Mary Halloran


Phone: 608-263-7875

307 iBio Research Building

Research Areas
Developmental Biology, Genetics/Genomics, Neuroscience
Mary Halloran Headshot

Research Interests

A major focus of current research in my lab is aimed at understanding     mechanisms that control axon outgrowth and guidance. Our goal is to understand how guidance signals function to control axon motility and behavior in the complex in vivo environment, where axons must integrate multiple cues. We use zebrafish embryos as a model system, which allows us to combine molecular/genetic manipulations with live imaging of cell behavior and molecular activity in living intact embryos. In the past several years we have identified multiple molecular signals that guide axons in vivo and have shown how these signals function to control axon motile behavior, growth and direction in several regions of the CNS. One of the neuron types we study, the spinal sensory Rohon-Beard (RB) neurons, make an excellent model to investigate guidance mechanisms because they have stereotyped axon arbor morphology and can be readily imaged in vivo.

A main goal of our recent and current research is to further investigate the molecular mechanisms underlying differential guidance of central versus peripheral RB axons. We are exploring the roles of LIM homeodomain transcription factors in regulating RB morphology and axon trajectory. Inhibition of islet family LIM transcription factors by expression of a dominant negative form of a required cofactor (DN-CLIM) causes a strong reduction or elimination of RB and trigeminal peripheral axons. However, the cell bodies and central axons develop normally, indicating that LIM transcription factors function specifically to control peripheral sensory axon outgrowth. Although transcription factors have been shown in several systems to have key functions in defining axon trajectories, the molecular steps between transcriptional regulation and control of axon motility and morphology remain largely unknown. We have taken two general approaches to defining these molecular steps: 1) We are using live imaging of axon behavior and molecular activity to determine which cell motility processes are affected by DN-CLIM; and 2) We have done a microarray gene expression analysis to identify downstream targets of LIM transcription factors. We have recently published a manuscript characterizing motile behaviors of axons and dynamics of F-actin accumulation in DN-CLIM embryos. Other highlights of the past year are promising results analyzing the function of several genes found in our microarray.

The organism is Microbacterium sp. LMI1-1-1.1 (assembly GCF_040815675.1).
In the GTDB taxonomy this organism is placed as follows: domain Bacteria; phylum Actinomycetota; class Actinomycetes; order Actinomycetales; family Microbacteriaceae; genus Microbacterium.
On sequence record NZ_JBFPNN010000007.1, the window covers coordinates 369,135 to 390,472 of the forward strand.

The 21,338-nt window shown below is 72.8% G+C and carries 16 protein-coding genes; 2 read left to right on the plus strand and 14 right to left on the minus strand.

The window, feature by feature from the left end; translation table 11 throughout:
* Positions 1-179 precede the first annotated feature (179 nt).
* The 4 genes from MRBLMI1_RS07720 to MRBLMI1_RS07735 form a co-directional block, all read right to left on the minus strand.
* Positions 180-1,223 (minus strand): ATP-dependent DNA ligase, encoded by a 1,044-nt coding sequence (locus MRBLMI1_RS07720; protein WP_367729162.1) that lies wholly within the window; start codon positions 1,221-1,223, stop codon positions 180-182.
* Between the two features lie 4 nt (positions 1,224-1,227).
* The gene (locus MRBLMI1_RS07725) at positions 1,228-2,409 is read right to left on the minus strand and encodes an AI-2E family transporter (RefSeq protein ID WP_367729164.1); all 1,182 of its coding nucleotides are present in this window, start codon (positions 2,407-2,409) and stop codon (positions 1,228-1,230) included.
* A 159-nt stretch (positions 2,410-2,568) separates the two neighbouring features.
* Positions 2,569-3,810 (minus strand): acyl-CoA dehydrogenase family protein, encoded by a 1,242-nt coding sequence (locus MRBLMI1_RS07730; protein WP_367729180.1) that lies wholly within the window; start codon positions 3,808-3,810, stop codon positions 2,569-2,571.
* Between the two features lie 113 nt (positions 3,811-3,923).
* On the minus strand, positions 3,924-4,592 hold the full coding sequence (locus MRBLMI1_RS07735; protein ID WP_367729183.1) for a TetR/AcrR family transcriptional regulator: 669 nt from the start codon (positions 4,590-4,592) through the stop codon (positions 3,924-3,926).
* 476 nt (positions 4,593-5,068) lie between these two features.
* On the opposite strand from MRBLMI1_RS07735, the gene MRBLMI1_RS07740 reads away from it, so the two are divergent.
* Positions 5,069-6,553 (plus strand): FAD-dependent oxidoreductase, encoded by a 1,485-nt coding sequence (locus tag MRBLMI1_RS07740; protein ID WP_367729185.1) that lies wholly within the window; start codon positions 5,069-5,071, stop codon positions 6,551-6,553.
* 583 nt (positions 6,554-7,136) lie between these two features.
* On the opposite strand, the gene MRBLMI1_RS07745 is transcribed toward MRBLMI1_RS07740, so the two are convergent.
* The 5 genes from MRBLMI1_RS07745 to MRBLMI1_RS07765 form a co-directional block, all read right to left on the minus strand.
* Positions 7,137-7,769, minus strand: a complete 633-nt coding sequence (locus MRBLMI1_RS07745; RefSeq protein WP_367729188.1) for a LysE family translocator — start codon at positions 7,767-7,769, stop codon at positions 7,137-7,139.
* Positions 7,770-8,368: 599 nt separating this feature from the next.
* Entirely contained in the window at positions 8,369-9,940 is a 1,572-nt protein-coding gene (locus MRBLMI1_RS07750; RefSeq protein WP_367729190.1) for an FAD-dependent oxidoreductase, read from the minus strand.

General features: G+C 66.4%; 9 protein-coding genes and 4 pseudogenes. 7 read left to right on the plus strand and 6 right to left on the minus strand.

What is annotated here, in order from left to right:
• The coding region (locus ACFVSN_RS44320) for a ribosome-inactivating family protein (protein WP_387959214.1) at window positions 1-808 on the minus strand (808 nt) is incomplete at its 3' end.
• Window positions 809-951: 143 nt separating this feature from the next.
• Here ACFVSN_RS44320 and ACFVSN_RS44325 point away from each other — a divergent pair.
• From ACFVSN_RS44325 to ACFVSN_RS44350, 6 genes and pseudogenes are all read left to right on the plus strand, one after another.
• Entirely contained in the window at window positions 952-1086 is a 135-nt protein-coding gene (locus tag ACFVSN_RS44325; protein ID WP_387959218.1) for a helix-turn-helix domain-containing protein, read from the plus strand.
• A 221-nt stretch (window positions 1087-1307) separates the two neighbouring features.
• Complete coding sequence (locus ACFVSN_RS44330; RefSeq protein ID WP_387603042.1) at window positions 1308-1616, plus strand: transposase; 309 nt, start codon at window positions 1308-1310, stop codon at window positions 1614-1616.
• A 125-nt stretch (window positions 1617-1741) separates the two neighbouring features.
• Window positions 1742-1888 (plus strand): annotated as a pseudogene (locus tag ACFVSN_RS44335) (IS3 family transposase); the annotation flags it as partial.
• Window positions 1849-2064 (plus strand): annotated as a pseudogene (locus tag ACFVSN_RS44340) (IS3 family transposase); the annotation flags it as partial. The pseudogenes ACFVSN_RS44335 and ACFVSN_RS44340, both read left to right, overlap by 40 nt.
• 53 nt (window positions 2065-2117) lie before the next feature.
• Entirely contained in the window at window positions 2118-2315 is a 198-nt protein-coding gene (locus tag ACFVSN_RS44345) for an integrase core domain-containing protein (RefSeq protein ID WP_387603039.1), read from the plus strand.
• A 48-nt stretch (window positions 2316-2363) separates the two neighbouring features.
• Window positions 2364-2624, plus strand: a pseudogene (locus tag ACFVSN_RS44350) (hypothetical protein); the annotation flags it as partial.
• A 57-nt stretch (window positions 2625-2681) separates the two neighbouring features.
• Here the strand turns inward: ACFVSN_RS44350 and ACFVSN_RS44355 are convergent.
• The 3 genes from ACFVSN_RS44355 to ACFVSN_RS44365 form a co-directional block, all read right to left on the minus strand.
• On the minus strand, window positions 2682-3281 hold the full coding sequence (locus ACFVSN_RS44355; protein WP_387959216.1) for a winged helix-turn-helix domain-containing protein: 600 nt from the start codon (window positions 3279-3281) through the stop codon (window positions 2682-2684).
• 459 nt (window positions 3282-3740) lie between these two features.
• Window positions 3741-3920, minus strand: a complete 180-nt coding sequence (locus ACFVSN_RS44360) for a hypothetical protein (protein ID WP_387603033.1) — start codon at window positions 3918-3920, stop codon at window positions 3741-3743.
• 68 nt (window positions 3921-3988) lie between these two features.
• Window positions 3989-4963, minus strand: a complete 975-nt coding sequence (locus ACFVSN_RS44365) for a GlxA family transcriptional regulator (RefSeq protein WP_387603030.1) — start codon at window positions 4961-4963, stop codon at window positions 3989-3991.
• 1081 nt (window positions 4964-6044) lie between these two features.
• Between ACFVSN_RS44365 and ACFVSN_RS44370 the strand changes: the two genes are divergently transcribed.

Another main research area in the lab is aimed at understanding mechanisms of neural crest cell (NCC) migration, and in particular the epithelial to mesenchymal transition (EMT) that NCCs undergo to delaminate from the neuroepithelium and begin migration. EMT is a dramatic process involving major changes in cell morphology and motility that allow cell migration and formation of new tissues. EMTs are important for many developmental processes, and are also co-opted in several pathological processes, including cancer metastasis. The mechanisms controlling cell changes during EMT remain poorly understood. Because a cell’s environment strongly influences its motility and intracellular signaling, it is extremely useful to have a model in which we can study these mechanisms while cells undergo EMT in the natural 3D environment. We are again taking advantage of the zebrafish model to combine in vivo imaging of NCC behavior during EMT with manipulation of potential signaling molecules. This year we received an exploratory R21 grant from NIH to develop this system as a means to examine the function and activity of RhoGTPases in controlling cell behavior in an in vivo EMT model.



Zoology 555 – Laboratory in Developmental Biology
Neuroscience 765 – Developmental Neuroscience

Lab Staff:

Jiaye He, Associate Research Fellow
Liz Haynes, Postdoctoral Fellow
Martin Jarzyna, Research Intern
Daniel North, Research Intern

Graduate students currently supervised:

Mroj Al Assaf, (